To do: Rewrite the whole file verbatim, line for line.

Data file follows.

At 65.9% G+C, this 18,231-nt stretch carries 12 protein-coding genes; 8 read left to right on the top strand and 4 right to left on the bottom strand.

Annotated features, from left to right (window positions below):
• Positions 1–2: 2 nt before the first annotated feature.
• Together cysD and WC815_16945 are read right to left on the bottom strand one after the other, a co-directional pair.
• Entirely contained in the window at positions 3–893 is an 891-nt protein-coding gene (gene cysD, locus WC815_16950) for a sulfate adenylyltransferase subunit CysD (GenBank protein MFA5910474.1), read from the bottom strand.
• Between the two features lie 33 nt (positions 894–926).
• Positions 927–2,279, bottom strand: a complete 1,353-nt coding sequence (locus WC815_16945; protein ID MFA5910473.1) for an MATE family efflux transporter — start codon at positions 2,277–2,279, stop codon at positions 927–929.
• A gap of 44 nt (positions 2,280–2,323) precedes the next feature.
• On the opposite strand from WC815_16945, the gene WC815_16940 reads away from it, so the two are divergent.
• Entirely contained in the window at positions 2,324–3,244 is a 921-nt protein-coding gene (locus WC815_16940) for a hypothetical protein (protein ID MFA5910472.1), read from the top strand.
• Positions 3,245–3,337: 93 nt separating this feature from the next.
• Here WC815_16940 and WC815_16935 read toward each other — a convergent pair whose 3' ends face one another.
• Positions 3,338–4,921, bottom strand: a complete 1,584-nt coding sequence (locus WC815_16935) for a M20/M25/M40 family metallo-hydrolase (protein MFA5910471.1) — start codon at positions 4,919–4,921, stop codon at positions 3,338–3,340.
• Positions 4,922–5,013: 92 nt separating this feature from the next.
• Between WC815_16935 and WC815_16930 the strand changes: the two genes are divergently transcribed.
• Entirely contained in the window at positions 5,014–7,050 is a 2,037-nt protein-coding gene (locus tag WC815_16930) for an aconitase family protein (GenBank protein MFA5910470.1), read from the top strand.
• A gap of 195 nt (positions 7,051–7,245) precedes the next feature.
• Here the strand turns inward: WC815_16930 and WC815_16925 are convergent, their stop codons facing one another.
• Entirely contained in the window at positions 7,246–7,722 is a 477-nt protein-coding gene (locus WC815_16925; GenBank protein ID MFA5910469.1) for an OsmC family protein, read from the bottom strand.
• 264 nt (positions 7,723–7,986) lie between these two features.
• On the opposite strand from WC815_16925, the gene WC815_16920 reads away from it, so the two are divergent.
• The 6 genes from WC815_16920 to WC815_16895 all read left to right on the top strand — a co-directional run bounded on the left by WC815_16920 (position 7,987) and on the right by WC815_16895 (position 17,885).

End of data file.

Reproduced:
At 65.9% G+C, this 18,231-nt stretch carries 12 protein-coding genes; 8 read left to right on the top strand and 4 right to left on the bottom strand.

Annotated features, from left to right (window positions below):
• Positions 1–2: 2 nt before the first annotated feature.
• Together cysD and WC815_16945 are read right to left on the bottom strand one after the other, a co-directional pair.
• Entirely contained in the window at positions 3–893 is an 891-nt protein-coding gene (gene cysD, locus WC815_16950) for a sulfate adenylyltransferase subunit CysD (GenBank protein MFA5910474.1), read from the bottom strand.
• Between the two features lie 33 nt (positions 894–926).
• Positions 927–2,279, bottom strand: a complete 1,353-nt coding sequence (locus WC815_16945; protein ID MFA5910473.1) for an MATE family efflux transporter — start codon at positions 2,277–2,279, stop codon at positions 927–929.
• A gap of 44 nt (positions 2,280–2,323) precedes the next feature.
• On the opposite strand from WC815_16945, the gene WC815_16940 reads away from it, so the two are divergent.
• Entirely contained in the window at positions 2,324–3,244 is a 921-nt protein-coding gene (locus WC815_16940) for a hypothetical protein (protein ID MFA5910472.1), read from the top strand.
• Positions 3,245–3,337: 93 nt separating this feature from the next.
• Here WC815_16940 and WC815_16935 read toward each other — a convergent pair whose 3' ends face one another.
• Positions 3,338–4,921, bottom strand: a complete 1,584-nt coding sequence (locus WC815_16935) for a M20/M25/M40 family metallo-hydrolase (protein MFA5910471.1) — start codon at positions 4,919–4,921, stop codon at positions 3,338–3,340.
• Positions 4,922–5,013: 92 nt separating this feature from the next.
• Between WC815_16935 and WC815_16930 the strand changes: the two genes are divergently transcribed.
• Entirely contained in the window at positions 5,014–7,050 is a 2,037-nt protein-coding gene (locus tag WC815_16930) for an aconitase family protein (GenBank protein MFA5910470.1), read from the top strand.
• A gap of 195 nt (positions 7,051–7,245) precedes the next feature.
• Here the strand turns inward: WC815_16930 and WC815_16925 are convergent, their stop codons facing one another.
• Entirely contained in the window at positions 7,246–7,722 is a 477-nt protein-coding gene (locus WC815_16925; GenBank protein ID MFA5910469.1) for an OsmC family protein, read from the bottom strand.
• 264 nt (positions 7,723–7,986) lie between these two features.
• On the opposite strand from WC815_16925, the gene WC815_16920 reads away from it, so the two are divergent.
• The 6 genes from WC815_16920 to WC815_16895 all read left to right on the top strand — a co-directional run bounded on the left by WC815_16920 (position 7,987) and on the right by WC815_16895 (position 17,885).